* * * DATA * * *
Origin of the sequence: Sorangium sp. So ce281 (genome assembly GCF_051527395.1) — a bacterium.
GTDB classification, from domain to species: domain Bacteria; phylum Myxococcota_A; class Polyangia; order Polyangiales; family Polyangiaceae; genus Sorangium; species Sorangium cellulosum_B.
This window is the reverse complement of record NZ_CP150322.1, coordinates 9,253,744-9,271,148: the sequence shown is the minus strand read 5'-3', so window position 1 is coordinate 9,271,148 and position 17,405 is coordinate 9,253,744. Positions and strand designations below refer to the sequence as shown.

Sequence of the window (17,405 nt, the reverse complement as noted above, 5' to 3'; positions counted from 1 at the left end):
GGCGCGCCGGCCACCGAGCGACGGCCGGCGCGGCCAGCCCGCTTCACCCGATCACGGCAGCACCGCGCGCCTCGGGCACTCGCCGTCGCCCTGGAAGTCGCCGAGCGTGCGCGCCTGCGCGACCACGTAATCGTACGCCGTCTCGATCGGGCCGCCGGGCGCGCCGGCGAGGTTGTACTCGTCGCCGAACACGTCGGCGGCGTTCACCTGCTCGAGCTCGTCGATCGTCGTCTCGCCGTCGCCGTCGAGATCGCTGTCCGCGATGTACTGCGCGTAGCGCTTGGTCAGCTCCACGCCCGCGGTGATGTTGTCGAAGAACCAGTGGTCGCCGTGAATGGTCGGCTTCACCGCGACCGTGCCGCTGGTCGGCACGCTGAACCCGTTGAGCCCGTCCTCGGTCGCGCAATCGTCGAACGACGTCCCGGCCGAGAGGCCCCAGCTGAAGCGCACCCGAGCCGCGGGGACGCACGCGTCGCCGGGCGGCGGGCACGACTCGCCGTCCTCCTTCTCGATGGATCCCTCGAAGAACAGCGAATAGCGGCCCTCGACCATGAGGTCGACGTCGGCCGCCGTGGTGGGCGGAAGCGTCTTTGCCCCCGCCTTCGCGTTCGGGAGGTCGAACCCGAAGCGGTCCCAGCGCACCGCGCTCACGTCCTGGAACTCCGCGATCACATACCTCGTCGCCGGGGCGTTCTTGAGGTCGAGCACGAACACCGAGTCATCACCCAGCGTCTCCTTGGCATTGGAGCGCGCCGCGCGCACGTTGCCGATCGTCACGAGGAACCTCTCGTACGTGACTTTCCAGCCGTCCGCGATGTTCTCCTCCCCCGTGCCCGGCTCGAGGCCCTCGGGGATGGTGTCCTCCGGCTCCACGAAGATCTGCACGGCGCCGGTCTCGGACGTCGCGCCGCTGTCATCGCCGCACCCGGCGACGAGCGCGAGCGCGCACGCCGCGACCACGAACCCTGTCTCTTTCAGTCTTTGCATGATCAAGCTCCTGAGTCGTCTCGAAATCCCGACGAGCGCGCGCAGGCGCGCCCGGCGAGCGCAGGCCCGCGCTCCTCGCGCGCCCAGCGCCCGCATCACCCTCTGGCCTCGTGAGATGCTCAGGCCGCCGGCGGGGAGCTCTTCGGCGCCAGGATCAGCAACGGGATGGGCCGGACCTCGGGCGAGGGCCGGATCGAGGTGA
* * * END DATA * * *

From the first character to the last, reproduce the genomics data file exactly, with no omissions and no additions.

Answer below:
Origin of the sequence: Sorangium sp. So ce281 (genome assembly GCF_051527395.1) — a bacterium.
GTDB classification, from domain to species: domain Bacteria; phylum Myxococcota_A; class Polyangia; order Polyangiales; family Polyangiaceae; genus Sorangium; species Sorangium cellulosum_B.
This window is the reverse complement of record NZ_CP150322.1, coordinates 9,253,744-9,271,148: the sequence shown is the minus strand read 5'-3', so window position 1 is coordinate 9,271,148 and position 17,405 is coordinate 9,253,744. Positions and strand designations below refer to the sequence as shown.

Sequence of the window (17,405 nt, the reverse complement as noted above, 5' to 3'; positions counted from 1 at the left end):
GGCGCGCCGGCCACCGAGCGACGGCCGGCGCGGCCAGCCCGCTTCACCCGATCACGGCAGCACCGCGCGCCTCGGGCACTCGCCGTCGCCCTGGAAGTCGCCGAGCGTGCGCGCCTGCGCGACCACGTAATCGTACGCCGTCTCGATCGGGCCGCCGGGCGCGCCGGCGAGGTTGTACTCGTCGCCGAACACGTCGGCGGCGTTCACCTGCTCGAGCTCGTCGATCGTCGTCTCGCCGTCGCCGTCGAGATCGCTGTCCGCGATGTACTGCGCGTAGCGCTTGGTCAGCTCCACGCCCGCGGTGATGTTGTCGAAGAACCAGTGGTCGCCGTGAATGGTCGGCTTCACCGCGACCGTGCCGCTGGTCGGCACGCTGAACCCGTTGAGCCCGTCCTCGGTCGCGCAATCGTCGAACGACGTCCCGGCCGAGAGGCCCCAGCTGAAGCGCACCCGAGCCGCGGGGACGCACGCGTCGCCGGGCGGCGGGCACGACTCGCCGTCCTCCTTCTCGATGGATCCCTCGAAGAACAGCGAATAGCGGCCCTCGACCATGAGGTCGACGTCGGCCGCCGTGGTGGGCGGAAGCGTCTTTGCCCCCGCCTTCGCGTTCGGGAGGTCGAACCCGAAGCGGTCCCAGCGCACCGCGCTCACGTCCTGGAACTCCGCGATCACATACCTCGTCGCCGGGGCGTTCTTGAGGTCGAGCACGAACACCGAGTCATCACCCAGCGTCTCCTTGGCATTGGAGCGCGCCGCGCGCACGTTGCCGATCGTCACGAGGAACCTCTCGTACGTGACTTTCCAGCCGTCCGCGATGTTCTCCTCCCCCGTGCCCGGCTCGAGGCCCTCGGGGATGGTGTCCTCCGGCTCCACGAAGATCTGCACGGCGCCGGTCTCGGACGTCGCGCCGCTGTCATCGCCGCACCCGGCGACGAGCGCGAGCGCGCACGCCGCGACCACGAACCCTGTCTCTTTCAGTCTTTGCATGATCAAGCTCCTGAGTCGTCTCGAAATCCCGACGAGCGCGCGCAGGCGCGCCCGGCGAGCGCAGGCCCGCGCTCCTCGCGCGCCCAGCGCCCGCATCACCCTCTGGCCTCGTGAGATGCTCAGGCCGCCGGCGGGGAGCTCTTCGGCGCCAGGATCAGCAACGGGATGGGCCGGACCTCGGGCGAGGGCCGGATCGAGGTGA